Supported by their employers, new parents work remotely from a furnished office at our facility, among a community of their peers who are also navigating the same season of life. Next door, our professional staff cares for the employees’ infants and toddlers up to 18-months-old. Traditional on-site child care models take a lot of money, human resources, and real estate to implement and operate, so companies don’t even consider them to be real options. By leveraging collaborative consumption – as do Airbnb, Uber/Lyft, and other types of services in the sharing economy – we can drastically reduce the costs of on-site child care so more companies can provide the benefits to their employees.
I’m really proud that we have found a way to integrate work and family life for new parents without forcing them to sacrifice one for the other. Our program is designed to offer new parents as many benefits as possible (reduced stress and anxiety, lower absenteeism, resources and support for strong breastfeeding relationships, and more) while they transition back from leave, but also to really offer a lot of tangible benefits to employers as well. When a new parent chooses to return to work instead of extending their parental leave, reducing their hours, or quitting entirely, companies win big.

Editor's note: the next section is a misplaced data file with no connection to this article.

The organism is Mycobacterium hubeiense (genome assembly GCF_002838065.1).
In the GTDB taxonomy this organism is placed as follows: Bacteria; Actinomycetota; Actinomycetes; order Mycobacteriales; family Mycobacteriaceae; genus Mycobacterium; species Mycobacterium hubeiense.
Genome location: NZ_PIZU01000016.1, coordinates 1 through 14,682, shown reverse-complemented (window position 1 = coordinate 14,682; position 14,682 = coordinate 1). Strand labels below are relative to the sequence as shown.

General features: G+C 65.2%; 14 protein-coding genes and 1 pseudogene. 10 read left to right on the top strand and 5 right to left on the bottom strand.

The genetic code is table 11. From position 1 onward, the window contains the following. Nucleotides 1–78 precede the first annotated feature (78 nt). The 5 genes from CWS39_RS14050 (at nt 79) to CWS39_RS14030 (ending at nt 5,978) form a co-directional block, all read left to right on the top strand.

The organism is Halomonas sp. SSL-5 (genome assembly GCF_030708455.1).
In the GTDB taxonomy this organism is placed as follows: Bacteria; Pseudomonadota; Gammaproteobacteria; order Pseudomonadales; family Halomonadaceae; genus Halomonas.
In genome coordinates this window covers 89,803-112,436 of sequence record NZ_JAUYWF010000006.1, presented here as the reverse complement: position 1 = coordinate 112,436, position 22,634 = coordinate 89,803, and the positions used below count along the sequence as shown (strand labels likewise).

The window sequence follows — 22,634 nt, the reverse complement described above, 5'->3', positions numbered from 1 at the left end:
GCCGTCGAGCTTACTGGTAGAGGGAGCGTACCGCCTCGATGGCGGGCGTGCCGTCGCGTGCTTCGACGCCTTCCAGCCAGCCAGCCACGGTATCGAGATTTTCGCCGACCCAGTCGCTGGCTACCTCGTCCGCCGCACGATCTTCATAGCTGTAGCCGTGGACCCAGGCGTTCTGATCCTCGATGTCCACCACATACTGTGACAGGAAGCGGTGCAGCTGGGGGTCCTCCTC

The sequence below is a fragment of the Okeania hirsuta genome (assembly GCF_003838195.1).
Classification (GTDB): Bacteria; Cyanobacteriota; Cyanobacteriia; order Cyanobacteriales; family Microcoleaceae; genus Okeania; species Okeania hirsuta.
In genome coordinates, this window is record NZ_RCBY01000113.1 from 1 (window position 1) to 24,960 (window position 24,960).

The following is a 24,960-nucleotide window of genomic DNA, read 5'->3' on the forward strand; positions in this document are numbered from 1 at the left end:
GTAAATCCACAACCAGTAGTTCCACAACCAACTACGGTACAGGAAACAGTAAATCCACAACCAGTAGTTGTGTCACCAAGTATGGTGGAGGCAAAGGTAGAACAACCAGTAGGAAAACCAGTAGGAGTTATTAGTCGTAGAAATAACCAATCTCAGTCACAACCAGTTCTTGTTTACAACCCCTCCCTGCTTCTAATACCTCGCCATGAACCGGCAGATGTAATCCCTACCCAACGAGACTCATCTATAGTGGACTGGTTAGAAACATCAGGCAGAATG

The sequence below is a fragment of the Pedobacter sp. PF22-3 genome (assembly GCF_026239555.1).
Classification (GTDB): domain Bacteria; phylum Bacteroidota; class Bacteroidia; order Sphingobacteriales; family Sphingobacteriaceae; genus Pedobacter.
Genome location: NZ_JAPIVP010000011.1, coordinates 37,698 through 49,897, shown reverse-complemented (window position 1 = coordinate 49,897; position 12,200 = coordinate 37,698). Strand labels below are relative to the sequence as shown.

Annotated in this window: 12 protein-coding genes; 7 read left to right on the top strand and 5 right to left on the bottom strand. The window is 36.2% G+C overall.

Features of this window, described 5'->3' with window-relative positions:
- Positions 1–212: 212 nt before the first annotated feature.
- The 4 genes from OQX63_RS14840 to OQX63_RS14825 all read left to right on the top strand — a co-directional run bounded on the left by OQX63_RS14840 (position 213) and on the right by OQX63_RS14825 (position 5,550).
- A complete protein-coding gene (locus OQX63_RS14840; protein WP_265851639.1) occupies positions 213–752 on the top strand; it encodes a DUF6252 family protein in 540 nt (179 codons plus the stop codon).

It has been fun to craft our program using my different perspectives in business operations and as a parent who works outside the home, and then comparing those with input from other parents, HR professionals, and executives to create something that really is good for everyone involved.
The best part for me, personally, has been being our first test case. Just as I had set out to do nearly 6 years ago, I came back from maternity leave in March with my 6-month-old son and the experience has been beyond anything I could have imagined. I can’t wait to share this gift with other new parents and see the effects it has on our society and economy here in San Diego.
Has luck played a meaningful role in your life and business?
I’m a realist, so I have a hard time with the concept of luck. Some of the things I might have considered bad luck at the time (two failed startups, a year “wasted” looking for office space) actually served as very valuable lessons for me. Hindsight is always 20/20, and I definitely see now how those circumstances, although largely out of my control, helped me take crucial steps forward in life and business, even though I was scared. I try to see “bad luck” as just another opportunity for growth and “good luck” as a positive consequence of lessons learned.
- Pilot program available June 2019
- Membership fee waived; On-site infant care $210/week when you mention SDVoyager
- Address: **Visitors by appointment only**
5160 Carroll Canyon Road, Suite 100
San Diego, CA 92121
- Website: www.thebondproject.com
- Phone: 858-859-8782
- Email: email@example.com